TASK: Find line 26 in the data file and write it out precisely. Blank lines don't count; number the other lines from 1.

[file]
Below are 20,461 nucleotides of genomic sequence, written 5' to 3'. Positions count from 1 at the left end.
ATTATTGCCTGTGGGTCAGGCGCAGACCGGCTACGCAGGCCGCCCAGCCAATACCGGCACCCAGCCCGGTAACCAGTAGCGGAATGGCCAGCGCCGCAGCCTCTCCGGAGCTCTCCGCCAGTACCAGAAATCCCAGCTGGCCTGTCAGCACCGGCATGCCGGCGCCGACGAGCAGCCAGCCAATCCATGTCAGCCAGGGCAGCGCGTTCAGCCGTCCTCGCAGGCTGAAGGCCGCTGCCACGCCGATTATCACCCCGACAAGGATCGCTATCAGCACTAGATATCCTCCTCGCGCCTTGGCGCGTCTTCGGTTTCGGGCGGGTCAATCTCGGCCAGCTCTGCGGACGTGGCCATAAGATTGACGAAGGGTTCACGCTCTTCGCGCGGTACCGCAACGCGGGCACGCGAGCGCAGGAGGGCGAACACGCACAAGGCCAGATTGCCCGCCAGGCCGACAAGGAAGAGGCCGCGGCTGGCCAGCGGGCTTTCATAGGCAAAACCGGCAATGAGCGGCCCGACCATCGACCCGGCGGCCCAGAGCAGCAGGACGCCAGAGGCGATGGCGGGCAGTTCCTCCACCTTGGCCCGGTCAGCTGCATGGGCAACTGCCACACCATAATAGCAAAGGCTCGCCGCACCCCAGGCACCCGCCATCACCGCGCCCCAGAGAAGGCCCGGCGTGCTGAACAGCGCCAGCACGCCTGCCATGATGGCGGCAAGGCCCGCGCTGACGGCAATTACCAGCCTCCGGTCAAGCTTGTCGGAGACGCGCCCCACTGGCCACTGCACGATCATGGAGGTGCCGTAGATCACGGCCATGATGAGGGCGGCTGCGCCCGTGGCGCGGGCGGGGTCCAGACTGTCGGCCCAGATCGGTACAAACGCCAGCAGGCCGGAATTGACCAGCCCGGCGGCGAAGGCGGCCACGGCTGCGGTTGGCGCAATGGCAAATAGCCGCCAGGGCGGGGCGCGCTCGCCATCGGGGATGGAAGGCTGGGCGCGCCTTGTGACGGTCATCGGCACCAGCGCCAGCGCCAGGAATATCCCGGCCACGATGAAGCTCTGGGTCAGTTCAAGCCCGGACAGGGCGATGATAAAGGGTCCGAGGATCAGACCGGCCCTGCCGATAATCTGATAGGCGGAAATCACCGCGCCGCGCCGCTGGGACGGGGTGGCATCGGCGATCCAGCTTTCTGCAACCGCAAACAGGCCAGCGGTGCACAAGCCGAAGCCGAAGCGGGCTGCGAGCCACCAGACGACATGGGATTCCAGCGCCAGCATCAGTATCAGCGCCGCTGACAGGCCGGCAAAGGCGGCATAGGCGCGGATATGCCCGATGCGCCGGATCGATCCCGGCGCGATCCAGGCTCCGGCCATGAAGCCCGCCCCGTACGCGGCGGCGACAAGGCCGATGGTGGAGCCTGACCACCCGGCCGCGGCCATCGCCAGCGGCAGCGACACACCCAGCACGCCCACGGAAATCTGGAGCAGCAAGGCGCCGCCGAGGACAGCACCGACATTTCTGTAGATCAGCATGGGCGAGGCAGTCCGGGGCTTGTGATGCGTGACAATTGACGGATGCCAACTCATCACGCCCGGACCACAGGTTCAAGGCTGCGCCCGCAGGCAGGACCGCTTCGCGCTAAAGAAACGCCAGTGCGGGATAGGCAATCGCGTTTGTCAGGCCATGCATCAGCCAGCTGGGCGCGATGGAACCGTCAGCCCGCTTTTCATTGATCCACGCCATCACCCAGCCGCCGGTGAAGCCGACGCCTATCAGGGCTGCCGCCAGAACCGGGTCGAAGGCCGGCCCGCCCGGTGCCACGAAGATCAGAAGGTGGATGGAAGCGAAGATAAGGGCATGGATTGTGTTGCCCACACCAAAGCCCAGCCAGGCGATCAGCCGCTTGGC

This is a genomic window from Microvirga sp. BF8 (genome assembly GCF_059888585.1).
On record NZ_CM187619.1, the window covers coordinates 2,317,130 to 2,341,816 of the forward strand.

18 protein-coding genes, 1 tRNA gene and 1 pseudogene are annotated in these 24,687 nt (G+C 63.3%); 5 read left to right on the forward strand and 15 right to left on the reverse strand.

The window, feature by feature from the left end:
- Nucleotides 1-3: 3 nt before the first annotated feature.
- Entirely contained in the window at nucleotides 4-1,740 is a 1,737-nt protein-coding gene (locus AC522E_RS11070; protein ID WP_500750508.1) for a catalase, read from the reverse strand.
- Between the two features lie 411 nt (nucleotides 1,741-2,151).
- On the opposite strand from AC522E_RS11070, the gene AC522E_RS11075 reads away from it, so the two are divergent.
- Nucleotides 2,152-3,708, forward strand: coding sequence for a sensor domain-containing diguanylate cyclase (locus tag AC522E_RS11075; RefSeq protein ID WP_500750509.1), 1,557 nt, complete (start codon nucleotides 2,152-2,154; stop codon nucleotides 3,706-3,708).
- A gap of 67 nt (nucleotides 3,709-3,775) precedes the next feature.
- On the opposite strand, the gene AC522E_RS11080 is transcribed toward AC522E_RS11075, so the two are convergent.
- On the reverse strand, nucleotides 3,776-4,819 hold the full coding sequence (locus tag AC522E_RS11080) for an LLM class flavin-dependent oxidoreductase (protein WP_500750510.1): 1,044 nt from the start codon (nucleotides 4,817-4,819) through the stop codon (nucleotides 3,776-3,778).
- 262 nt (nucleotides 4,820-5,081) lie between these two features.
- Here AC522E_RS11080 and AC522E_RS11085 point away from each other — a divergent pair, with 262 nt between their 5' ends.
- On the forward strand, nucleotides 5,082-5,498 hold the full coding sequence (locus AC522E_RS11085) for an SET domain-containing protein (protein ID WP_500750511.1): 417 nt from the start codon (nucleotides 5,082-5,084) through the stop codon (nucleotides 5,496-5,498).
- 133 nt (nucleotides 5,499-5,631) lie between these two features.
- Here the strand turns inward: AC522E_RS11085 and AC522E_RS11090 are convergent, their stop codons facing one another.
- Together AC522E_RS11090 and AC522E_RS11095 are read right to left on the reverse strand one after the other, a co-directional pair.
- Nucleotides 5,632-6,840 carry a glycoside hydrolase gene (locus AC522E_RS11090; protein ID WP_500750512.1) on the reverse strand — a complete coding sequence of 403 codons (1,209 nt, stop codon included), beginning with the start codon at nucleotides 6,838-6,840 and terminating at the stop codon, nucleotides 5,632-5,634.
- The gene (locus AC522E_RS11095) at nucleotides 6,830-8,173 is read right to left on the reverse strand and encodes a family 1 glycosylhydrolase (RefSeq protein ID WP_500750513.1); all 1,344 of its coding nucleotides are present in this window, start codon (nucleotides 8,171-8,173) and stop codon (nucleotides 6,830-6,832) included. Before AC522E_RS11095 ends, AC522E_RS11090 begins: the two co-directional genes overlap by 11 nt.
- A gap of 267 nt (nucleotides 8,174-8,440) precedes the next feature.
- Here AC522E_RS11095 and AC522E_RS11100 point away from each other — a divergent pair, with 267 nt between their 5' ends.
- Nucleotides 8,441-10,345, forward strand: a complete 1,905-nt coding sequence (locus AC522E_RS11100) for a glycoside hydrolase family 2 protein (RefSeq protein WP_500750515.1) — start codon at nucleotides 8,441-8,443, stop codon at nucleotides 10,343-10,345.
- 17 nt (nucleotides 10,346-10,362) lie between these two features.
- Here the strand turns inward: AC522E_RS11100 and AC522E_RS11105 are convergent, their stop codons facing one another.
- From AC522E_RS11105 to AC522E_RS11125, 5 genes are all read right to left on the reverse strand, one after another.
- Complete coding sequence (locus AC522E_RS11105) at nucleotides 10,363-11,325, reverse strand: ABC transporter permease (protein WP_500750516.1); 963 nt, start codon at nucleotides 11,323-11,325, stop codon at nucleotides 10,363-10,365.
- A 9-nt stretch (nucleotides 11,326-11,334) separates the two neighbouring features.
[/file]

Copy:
- 17 nt (nucleotides 10,346-10,362) lie between these two features.